Man of the Year
Directed by Barry Levinson
Starring Robin Williams, Laura Linney, Christopher Walken, and Jeff Goldblum
Man of the Year can't decide if it's a hilarious political satire or if it's a fact-finding thriller in the vein of The Pelican Brief. Rather than picking a direction and running with it, the film tries to be both. The result is a mess. Writer/director Barry Levinson's script tells the story of Tom Dobbs, a Jon Stewart-styled television host running for — and winning — the presidency of the United States of America. One day during his pre-broadcast warm-up, a member of Dobbs' audience suggests he run for president. That gets the ball rolling, and suddenly he's a major candidate. But the movie's not about how he gets elected or the way he shakes up the political process. Instead, the film glosses right over Tom Dobbs' entertainment career and subsequent rise to legitimate candidacy in a brief opening montage narrated by his manager Jack Menken (Christopher Walken), rushing on to a strange voter fraud, election cover-up plot that involves corporate America taking over the election process.
It's not long before Eleanor (Laura Linney), an honest employee at the evil, profit-driven mega-corp that created a "foolproof" computer program to manage the election process, discovers a problem. She sets out to hunt down Tom Dobbs and prove that the election was rigged. Along the way, she dodges murderous goons and syringe-toting assholes bent on subverting democracy, hiding the truth, etc.
Before long, Eleanor's corruption road trip has taken over, marginalizing the much more interesting story of Robin Williams' engaging Tom Dobbs character Sorry guys, hanging chad has been done to death, and nobody is interested. The story here should be Dobbs, and whenever he's on screen making poignant jokes at the expense of his political adversaries, the movie really works. Williams is on his game, ripping apart all the pomposity and rot of America's political process. He's funny, he's vicious, and he's absolutely right. Why doesn't the movie give us more of it? What little screen time he is given is almost wasted. Dobbs kicks off his campaign playing it serious, boring not only voters, but the movie's audiences, to death. Until he lets loose, Tom Dobbs is a big fat zero. Even when he's switched on, we only see Dobbs in brief glimpses, while the film obsesses over Linney's truth-hunting software engineer. For her part, Linney's never given a bad performance. Here, though, the script simply doesn't have a good role for her. The same is true of Walken, who tries gamely as Dobb's longtime manager, but is ultimately wasted. Why bother getting Walken when you could've plugged anyone into the part? With a little more of Dobbs on the attack, Levinson might have had a memorable comedy with a big satirical bite. Instead we get a milquetoasty thriller with political leanings that never quite fit into place.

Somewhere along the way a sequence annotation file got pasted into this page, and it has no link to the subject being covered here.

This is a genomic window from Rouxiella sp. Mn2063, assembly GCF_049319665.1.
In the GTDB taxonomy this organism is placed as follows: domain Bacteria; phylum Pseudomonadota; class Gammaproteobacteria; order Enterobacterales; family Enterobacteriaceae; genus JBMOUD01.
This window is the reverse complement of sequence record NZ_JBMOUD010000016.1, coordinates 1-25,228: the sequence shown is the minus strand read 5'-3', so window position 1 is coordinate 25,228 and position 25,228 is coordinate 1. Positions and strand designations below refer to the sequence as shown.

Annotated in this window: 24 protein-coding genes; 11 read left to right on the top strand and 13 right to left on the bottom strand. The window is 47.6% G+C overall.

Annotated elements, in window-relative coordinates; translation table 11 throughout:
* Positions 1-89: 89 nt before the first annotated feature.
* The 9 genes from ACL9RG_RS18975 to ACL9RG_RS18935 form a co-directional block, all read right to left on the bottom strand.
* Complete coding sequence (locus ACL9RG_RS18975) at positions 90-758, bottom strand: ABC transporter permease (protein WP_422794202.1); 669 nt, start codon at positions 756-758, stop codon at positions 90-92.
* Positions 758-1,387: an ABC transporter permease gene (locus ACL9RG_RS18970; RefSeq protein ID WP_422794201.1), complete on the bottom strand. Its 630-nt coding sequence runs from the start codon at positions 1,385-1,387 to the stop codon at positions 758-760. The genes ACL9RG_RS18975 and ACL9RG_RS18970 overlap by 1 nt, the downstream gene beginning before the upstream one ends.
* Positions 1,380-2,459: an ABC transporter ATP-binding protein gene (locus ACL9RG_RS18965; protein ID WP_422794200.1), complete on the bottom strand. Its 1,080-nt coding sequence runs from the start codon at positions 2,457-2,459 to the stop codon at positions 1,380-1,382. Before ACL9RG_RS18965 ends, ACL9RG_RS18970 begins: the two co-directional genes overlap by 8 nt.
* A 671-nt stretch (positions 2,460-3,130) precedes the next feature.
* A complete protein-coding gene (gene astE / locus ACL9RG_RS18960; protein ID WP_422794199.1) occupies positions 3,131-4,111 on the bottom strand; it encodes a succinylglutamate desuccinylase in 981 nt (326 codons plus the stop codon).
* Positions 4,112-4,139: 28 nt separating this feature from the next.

I think the real problem is simply that writer/director Levinson just doesn't believe in his own premise. His entire script is dedicated to making excuses for it. Man of the Year doesn't believe in itself, and it doesn't believe in America. The movie dooms us all to a world where voters are too stupid to do the right thing, and our only hope for a future free of bought-and-sold politicians is a computer error that subverts the democratic process. It's the missed opportunity of the year.